“They’re just baby teeth.”
It’s a statement that Dr. Steven Rollins of Summit Dental Group in Waterford often hears from the parents of his youngest patients. But caring for a child’s baby teeth is key to preventing oral health issues, including childhood caries – also known as cavities – and gingivitis.
“If a child has cavities that go undetected and untreated, they may experience pain,” Rollins says. “This could result in them not eating, not speaking or could possibly even affect the permanent teeth.”
Thankfully, cavities and gingivitis are totally preventable – and that prevention begins at birth. Here, Dr. Rollins offers insight on how brushing, diet and dental visits can help prevent cavities.
Long before your child’s first tooth erupts, parents can work to set the foundation for a healthy mouth.
It’s easy to do, too.
“This involves wiping the baby’s gums twice a day with a clean, soft cloth or gauze in the morning after the first feeding and before bed after the last feeding,” Rollins says. “This wipes away any bacteria and leftover sugars that the bacteria use to make the acid that causes cavities.”
Where does all that bacteria come from? Bacteria can get in a child’s mouth when a parent or caregiver kisses him or her, samples some food from the child’s spoon or cleans a pacifier with their own mouth. That’s why proper hygiene is important for parents and caregivers, as well.
“Proper hygiene for caregivers and children will prevent bacteria from hanging around and causing issues. It’s far too easy to allow one’s own hygiene practices to fall short and focus all of the attention on children,” he says. “Taking care of yourself will help them out, too.”
As infants grow and teeth begin to erupt, it’s time to start brushing – for two minutes each day, if you’re able. Some children might not brush for that entire time and that’s OK, Rollins says.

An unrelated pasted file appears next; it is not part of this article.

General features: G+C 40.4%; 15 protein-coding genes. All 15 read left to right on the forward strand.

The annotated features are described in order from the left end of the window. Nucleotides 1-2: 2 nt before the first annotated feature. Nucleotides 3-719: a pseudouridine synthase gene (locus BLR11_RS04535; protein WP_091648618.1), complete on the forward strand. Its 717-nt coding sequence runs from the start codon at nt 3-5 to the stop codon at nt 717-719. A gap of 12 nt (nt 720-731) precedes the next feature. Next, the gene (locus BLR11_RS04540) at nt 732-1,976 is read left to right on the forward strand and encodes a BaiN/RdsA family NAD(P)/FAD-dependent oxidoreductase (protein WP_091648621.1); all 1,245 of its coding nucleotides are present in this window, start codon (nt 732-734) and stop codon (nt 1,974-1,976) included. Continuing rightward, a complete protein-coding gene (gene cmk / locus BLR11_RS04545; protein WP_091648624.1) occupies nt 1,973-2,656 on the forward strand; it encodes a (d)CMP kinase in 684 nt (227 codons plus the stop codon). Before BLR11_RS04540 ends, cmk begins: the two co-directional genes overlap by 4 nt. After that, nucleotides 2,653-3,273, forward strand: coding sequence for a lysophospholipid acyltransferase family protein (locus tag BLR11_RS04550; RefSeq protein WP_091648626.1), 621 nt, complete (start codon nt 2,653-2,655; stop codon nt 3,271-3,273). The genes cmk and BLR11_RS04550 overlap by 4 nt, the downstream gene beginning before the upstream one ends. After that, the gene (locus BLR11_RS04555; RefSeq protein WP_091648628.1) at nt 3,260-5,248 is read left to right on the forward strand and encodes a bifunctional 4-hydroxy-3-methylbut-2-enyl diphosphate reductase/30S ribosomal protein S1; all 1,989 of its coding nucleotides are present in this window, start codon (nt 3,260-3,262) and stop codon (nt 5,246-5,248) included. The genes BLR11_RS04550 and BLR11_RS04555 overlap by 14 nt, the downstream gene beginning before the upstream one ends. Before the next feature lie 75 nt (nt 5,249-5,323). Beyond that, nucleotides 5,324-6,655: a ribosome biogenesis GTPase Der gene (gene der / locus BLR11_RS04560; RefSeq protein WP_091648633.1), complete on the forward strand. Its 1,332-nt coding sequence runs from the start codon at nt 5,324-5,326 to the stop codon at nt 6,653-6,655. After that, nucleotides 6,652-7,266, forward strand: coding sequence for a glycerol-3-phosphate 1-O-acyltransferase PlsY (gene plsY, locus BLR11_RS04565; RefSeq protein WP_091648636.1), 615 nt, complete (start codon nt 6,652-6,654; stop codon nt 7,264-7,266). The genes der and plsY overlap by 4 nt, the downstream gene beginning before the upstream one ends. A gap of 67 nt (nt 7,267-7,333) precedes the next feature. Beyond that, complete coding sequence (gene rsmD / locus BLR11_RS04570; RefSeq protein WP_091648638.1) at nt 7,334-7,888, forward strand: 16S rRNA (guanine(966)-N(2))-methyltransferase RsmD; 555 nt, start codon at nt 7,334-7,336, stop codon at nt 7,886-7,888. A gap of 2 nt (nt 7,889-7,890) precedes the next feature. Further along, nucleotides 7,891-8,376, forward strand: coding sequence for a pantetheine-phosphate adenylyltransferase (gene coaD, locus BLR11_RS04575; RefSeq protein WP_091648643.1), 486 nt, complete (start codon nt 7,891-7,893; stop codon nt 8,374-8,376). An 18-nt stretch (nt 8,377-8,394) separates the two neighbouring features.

Apply fluoride toothpaste the size of a grain of rice, which is barely a smear, to your child’s toothbrush – until age 3 when you can use a pea-sized amount.
“They don’t know what a smear or the size of a pea is so parents and caregivers need to apply toothpaste or at the very least monitor how much is used and remind them not to swallow,” he adds.
It might take some trial and error when it comes to finding toothpaste your child likes, Rollins says. The same goes for the toothbrush. In fact, Rollins’ two sons, ages 4 and 6, prefer battery-operated toothbrushes.
Fruit juice and starchy snacks such as crackers and chips are just some cavity culprits for children, according to KidsHealthyTeeth.com.
“The more sugar they have, the more acid they are producing,” Rollins says – and that has a negative impact on a child’s teeth.
“Contact time is my biggest concern since the effects of eating or drinking a sugary or acidic drink will linger for roughly 20 to 30 minutes,” he says. “The pH of the mouth drops to a level where enamel is demineralizing and bacteria are having a feast, making more acid to affect the teeth,” he adds.
As infants, leaving a child in his or her crib with a bottle of milk or formula is also a no-no, because that milk or formula will have an extended period of contact with your child’s teeth, which is what you want to avoid. Likewise, “when children get older, leaving them with free reign of juice or a different sugary acidic drink in a sippy cup is the problem,” he adds.
If kids are going to drink juice, allow them to do so at mealtime and not throughout the day.
Part of establishing a healthy foundation for oral hygiene is regular visits to the dentist’s office. These trips should begin when a child cuts his or her first tooth, but should definitely happen by age 1, Rollins says.
These visits are important to maintaining a child’s oral health as they give the dentist an opportunity to look for any trouble spots that are developing – and address them early on.
Beginning at age 1, these younger patients should be seen by their dentist twice per year.
For more information on Summit Dental, visit summitdentalgroup.com.